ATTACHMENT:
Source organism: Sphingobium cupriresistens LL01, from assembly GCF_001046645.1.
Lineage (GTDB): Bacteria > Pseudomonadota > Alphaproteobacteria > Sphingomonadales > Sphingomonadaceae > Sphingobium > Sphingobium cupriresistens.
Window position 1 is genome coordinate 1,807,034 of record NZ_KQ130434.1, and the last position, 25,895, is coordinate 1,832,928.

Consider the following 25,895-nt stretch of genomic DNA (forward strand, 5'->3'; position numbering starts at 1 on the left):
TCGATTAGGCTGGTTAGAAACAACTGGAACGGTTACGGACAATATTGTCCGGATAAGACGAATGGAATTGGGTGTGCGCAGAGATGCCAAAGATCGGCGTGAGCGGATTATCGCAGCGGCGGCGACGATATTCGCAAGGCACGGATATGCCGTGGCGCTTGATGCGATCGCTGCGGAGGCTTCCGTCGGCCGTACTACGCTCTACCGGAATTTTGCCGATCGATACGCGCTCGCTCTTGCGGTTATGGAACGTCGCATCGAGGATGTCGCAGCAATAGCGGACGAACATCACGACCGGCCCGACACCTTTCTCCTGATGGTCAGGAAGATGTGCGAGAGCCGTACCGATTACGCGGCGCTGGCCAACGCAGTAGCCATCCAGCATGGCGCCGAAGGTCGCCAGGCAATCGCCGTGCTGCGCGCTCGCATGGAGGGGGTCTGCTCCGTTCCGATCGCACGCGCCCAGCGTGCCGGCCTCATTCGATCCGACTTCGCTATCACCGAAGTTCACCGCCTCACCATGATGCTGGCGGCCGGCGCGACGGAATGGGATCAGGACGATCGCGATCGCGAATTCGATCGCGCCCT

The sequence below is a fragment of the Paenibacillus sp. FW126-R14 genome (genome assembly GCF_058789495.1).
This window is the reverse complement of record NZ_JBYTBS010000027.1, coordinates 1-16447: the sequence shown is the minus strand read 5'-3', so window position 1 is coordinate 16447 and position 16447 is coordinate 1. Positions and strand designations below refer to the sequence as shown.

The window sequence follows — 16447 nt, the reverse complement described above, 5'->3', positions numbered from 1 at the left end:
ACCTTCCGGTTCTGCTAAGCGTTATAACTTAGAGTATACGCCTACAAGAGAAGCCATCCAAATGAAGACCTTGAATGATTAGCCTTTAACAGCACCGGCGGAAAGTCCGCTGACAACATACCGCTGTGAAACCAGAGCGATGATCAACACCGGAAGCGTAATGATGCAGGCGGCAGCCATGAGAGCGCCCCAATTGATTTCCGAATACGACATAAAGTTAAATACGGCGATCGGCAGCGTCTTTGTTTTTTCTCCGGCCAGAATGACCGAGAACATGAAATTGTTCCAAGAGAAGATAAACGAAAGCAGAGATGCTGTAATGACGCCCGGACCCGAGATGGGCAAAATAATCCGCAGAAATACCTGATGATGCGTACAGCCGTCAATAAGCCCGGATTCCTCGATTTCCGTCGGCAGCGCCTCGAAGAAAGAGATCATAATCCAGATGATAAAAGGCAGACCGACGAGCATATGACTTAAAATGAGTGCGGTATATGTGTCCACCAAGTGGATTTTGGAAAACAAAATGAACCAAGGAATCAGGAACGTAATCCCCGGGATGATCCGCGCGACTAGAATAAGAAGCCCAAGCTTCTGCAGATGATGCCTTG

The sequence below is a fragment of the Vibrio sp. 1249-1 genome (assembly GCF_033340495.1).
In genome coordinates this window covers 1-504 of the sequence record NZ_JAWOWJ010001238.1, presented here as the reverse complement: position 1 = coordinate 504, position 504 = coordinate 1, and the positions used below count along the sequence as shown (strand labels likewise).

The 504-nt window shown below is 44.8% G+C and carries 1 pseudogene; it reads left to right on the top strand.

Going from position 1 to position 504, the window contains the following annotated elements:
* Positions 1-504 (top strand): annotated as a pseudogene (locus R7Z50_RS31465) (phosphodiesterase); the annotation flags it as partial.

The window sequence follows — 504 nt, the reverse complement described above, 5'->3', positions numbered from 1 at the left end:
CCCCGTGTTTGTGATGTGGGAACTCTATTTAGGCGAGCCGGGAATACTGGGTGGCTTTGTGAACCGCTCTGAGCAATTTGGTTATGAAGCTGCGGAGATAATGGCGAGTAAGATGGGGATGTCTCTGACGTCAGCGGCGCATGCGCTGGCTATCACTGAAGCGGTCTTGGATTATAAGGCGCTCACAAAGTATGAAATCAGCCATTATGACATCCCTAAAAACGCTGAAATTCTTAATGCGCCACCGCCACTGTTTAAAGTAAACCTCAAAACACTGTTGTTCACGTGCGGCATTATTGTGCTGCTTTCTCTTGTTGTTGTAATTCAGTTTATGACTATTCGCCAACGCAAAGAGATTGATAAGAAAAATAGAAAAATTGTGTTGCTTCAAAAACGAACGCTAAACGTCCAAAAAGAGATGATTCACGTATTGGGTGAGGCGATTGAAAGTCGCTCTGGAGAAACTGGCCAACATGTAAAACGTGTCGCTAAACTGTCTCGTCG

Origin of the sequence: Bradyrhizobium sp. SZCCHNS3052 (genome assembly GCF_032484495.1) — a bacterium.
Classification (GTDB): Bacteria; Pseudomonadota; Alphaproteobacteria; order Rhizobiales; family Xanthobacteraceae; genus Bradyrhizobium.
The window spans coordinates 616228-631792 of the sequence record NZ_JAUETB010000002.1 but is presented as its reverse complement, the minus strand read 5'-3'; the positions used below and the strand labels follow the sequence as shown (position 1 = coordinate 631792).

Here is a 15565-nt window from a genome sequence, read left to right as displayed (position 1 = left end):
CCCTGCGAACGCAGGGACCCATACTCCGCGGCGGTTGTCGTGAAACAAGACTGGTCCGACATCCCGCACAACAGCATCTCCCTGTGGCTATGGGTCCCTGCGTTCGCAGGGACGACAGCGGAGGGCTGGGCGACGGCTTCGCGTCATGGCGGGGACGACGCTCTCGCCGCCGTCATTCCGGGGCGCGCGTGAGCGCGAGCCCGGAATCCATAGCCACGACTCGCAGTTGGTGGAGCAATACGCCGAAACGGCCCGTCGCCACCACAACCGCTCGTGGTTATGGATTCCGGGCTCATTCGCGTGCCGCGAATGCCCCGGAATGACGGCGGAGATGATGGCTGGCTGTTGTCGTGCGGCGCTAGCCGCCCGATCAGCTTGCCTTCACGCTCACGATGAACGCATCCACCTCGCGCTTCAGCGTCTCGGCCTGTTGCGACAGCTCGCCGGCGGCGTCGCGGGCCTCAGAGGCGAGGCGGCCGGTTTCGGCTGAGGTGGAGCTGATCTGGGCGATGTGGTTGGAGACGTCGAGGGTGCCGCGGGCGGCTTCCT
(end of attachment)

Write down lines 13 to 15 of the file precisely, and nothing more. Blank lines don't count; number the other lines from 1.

Going from position 1 to position 504, the window contains the following annotated elements:
* Positions 1-504 (top strand): annotated as a pseudogene (locus R7Z50_RS31465) (phosphodiesterase); the annotation flags it as partial.

The window sequence follows — 504 nt, the reverse complement described above, 5'->3', positions numbered from 1 at the left end: